And through a gap in the Houtpoort trees, our little pumphouse

Then it was time to head back to work. When we got back we loaded the generator onto the bakkie and took it up to the pumphouse and I made a start on that job I had been putting off for a while - sanding and painting the pumphouse roof beams. I sanded the two beams in the control room and painted until it was too dark to see any more.

 
The dam from the lookout hide - just waiting for some good rains to fill it up

  Pumphouse Progress
  We intended to stay over Friday night on the third weekend of August but the bakkie let us down again with it's front wheel bearing problem. The weather on Saturday morning was totally overcast and we left for the farm early in the car, first stop to drop off some money with Leno for diesel so that the builders could get out there for work. But on the way to the township it started raining and we decided to call off the builders for the weekend. There was lots of indoor stuff on the farm that we could do without them.

First job was to finish painting the roof beams of the control room with wood sealer. Then I ran some old sandpaper over the walls to remove any plaster bumps, mixed up some Polyfilla and we filled in any gaps around the windows, on the window sills and on the walls in preparation for painting.

I also sealed the first aluminium window outside surround with silicone sealer (used up a whole tube on one small window) and removed all the white protective tape from the frame. We're so used to seeing all our window frames white - it may take a bit of getting used to seeing them their final bronze colour.

  And we also hung the inside bamboo window coverings in the bathroom. Looks very cool and will protect the woodwork from the sun coming in from the windows.

We were also able to test the borehole pump performance in overcast conditions. It was on and off - when the sky darkened, the pump stopped but when it was bright we could pump water, although at a slightly reduced rate. We were able to fill the storage tanks to capacity and then ran the pump outlet directly into the trailer tank for about an hour.

 

  Pumphouse Control Room Painting
  Sunday morning after sanding down the Polyfilla and clearing out all the dust, we were ready to paint the control room.

Paint technology has come such a long way since I last painted anything. All the textures and colours to choose from, whew. So we were using the control room for a bit of experimentation.

Martie started on the little plaster ceiling below the water tank ledge and I started on the walls. We used a Dulux "brilliant white" matt acrylic pva for the ceiling and I was trying out a Cedar Paint Nature's Coat, light textured "dark wood" colour on the walls.
 

We decided to paint all north and south walls with a darker colour and all east west walls with a lighter colour. All painting was with brushes.

We first used the roller and painted all the plaster surfaces with a plaster primer. Weird stuff that's water thin with a slight white colour that dries clear within minutes. It seals the plaster off nicely so that all our expensive paint doesn't soak away into the plaster and also provides a good bonding surface for the paint.

The ceiling paint brushed on
 

nicely but the textured paint was another story. It was thick and had like a sandy stuff in it! It was more like smearing than painting and the "dark wood" colour went on bright mustard! Very interesting to watch it darken to a sand colour as it dried. And only one coat required (I just hate second coats - it's like doing the whole job twice).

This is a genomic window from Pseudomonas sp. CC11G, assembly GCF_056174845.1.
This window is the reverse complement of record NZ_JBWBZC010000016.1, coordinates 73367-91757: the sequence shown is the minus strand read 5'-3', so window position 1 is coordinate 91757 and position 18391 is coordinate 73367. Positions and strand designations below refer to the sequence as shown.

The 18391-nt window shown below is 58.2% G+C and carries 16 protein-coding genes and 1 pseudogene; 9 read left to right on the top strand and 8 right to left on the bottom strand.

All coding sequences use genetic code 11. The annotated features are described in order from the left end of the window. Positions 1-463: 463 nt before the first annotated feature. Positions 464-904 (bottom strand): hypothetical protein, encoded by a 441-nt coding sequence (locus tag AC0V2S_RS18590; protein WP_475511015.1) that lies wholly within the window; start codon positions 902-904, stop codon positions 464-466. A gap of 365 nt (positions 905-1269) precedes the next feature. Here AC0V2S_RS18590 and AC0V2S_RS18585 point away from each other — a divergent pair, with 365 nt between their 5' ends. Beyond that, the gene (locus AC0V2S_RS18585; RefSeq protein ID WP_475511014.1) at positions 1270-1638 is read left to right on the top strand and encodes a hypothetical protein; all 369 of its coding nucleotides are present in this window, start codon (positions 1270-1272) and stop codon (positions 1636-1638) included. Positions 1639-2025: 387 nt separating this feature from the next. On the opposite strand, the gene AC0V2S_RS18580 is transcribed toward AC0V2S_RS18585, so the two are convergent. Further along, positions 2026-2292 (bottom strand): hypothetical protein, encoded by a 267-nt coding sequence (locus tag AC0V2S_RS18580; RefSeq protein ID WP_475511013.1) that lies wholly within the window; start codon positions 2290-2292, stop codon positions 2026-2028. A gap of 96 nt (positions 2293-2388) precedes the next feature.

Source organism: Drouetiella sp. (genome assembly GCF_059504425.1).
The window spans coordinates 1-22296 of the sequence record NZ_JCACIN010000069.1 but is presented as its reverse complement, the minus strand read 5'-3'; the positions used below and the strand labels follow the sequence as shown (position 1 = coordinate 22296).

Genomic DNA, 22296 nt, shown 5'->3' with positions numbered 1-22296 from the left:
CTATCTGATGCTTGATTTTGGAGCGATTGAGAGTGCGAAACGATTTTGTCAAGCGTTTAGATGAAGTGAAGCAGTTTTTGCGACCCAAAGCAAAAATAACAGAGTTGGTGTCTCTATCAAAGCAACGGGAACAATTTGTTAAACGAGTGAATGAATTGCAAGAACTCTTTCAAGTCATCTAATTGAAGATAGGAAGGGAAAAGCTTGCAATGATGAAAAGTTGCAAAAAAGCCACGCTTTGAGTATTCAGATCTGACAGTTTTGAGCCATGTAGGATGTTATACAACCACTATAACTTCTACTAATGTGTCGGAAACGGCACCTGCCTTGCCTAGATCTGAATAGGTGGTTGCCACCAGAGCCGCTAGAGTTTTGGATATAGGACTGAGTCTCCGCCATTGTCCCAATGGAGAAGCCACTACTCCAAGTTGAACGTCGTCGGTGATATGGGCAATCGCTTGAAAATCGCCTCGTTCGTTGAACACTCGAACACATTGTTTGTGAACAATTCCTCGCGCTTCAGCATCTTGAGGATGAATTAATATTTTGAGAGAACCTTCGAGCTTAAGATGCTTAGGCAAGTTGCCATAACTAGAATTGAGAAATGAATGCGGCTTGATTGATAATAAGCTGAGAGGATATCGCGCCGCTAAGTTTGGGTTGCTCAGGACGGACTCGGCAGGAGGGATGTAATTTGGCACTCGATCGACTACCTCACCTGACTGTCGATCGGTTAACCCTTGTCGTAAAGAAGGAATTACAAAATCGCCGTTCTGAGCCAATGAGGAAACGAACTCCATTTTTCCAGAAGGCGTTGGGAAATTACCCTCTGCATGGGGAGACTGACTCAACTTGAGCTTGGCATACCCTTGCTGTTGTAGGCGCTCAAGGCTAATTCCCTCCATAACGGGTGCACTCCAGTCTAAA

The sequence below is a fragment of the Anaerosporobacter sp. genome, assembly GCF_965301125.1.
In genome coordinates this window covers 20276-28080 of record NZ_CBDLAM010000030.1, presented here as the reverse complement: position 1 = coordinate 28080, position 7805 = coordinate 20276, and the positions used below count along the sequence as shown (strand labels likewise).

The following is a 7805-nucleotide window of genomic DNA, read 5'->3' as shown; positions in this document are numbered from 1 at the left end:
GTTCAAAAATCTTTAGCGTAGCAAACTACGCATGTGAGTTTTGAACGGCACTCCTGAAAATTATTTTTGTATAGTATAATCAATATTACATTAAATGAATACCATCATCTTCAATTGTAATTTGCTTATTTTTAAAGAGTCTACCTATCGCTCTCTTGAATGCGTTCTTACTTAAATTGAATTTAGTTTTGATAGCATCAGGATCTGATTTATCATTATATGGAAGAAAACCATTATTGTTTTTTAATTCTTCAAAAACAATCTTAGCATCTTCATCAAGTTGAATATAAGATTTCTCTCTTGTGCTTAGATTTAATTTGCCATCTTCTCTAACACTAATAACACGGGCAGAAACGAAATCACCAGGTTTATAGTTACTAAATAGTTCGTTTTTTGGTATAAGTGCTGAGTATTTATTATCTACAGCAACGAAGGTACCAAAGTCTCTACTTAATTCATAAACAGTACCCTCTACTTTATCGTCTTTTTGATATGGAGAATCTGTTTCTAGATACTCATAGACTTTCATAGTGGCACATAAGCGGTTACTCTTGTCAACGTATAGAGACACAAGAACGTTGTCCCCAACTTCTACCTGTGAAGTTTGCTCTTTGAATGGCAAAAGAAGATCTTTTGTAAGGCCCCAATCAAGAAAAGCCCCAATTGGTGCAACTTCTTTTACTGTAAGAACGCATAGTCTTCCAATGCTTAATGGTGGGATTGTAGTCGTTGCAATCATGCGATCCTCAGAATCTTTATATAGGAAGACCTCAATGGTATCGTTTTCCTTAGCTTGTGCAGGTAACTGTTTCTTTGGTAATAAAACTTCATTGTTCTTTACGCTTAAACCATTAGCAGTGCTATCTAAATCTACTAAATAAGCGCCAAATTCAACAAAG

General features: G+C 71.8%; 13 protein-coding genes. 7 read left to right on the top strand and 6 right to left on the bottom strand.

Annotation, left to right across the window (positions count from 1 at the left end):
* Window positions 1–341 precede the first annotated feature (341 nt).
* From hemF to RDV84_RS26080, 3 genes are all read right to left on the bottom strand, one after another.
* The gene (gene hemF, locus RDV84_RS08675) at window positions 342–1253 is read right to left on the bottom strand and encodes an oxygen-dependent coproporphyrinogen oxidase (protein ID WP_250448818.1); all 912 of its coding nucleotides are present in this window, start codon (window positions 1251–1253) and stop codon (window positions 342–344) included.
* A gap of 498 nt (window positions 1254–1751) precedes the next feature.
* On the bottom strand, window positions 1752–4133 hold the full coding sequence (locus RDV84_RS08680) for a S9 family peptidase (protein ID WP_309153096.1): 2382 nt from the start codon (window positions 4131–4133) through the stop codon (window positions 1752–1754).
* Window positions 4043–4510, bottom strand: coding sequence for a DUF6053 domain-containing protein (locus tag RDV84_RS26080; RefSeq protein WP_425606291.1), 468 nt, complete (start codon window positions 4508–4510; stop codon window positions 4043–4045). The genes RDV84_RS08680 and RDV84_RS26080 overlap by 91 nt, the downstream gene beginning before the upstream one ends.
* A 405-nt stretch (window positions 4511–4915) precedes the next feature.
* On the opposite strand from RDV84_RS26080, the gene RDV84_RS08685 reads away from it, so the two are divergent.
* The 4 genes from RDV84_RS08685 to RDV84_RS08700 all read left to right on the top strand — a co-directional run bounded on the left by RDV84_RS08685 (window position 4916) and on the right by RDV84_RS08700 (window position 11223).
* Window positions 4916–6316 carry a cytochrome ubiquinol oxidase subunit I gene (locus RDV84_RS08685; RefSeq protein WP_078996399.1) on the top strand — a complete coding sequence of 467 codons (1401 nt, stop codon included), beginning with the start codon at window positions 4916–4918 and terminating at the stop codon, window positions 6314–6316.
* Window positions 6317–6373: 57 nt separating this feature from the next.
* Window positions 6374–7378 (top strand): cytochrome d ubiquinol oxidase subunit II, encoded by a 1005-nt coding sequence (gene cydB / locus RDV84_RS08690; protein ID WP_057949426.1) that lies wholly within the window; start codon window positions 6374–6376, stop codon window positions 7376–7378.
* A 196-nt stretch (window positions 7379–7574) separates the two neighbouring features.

We had some paint mixed to Plascon's "Ocean Salt" colour at Hyperpaint in Booysens for the lighter walls but when dried it was nothing like the sample we supplied them. We'll have to change that colour for the second coat there.


  Early Spring
  Looking at the calendar, spring shouldn't be here yet. But the weather had warmed up beautifully - we were working in t-shirts all weekend. And that winter dryness in the air was all gone.

Our two little tortoises had come out of hibernation a month early. We had to do some frantic research on what to do with them now. Just got to water and feed them and keep them awake until summer gets here proper. I hope we don't get any more cold spells.

Saturday was overcast all day and Sunday we had summertime thundershower clouds forming in the south in the afternoon. We even had a total of 7mm of rain over the weekend.

  Below, across the Rensburg tarred road through our front fence: the field that was burnt only last month now getting a distinctive green colour. With the bit of rain dampening away the black burned grass, the green should really get going now.


  House Retainer Wall - Nearly Nearly There . . .
  The builders were back with us for the fourth weekend of August. That house retainer wall needed to be finished off.

They spent Saturday first finishing off the last few courses on the bottom section outside the workshops and then got to lay a few courses up on the top corner at the kitchen and lounge areas and went home early.


  . . . and House Retainer Wall Complete
  Sunday morning Leno made an early start and we finished off the retainer wall. I had to work with him a lot on the lounge veranda section where we planned some steps to get out of the structure and a veranda braai area which will all tie into the wall. Those features are not too clear on the photographs below - they will probably only take shape as we tie the beams from the veranda support columns to the house upstairs floor slab.
 
Retainer wall from the top corner . . .
. . . and from the bottom

 
Veranda area from inside . . .
. . . and from the outside


  Cleaning Up and Levelling Off
  As we had a five man team for Sunday, two helpers were relegated to filling in the foundation trenches on both sides of the retaining wall and generally cleaning up around the wall area.

They also distributed any extra sand and levelled out the space between the wall and the garage block. Our intentions are to plant some grass there this summer and lay two rows of cement block pavers down along the garage wall.


  Pumphouse Rock Walls
  I'm sure you've had those days when all your rocks just fall perfectly into place. Sunday was one of those days for me. While the builders were laying bricks and there was mixed mortar at hand, I took the opportunity to steal a few buckets of it to take up to the pumphouse and made good progress on the rock walls. The wall above the fireplace is now almost finished and I made a good start on the other feature wall near the entrance door.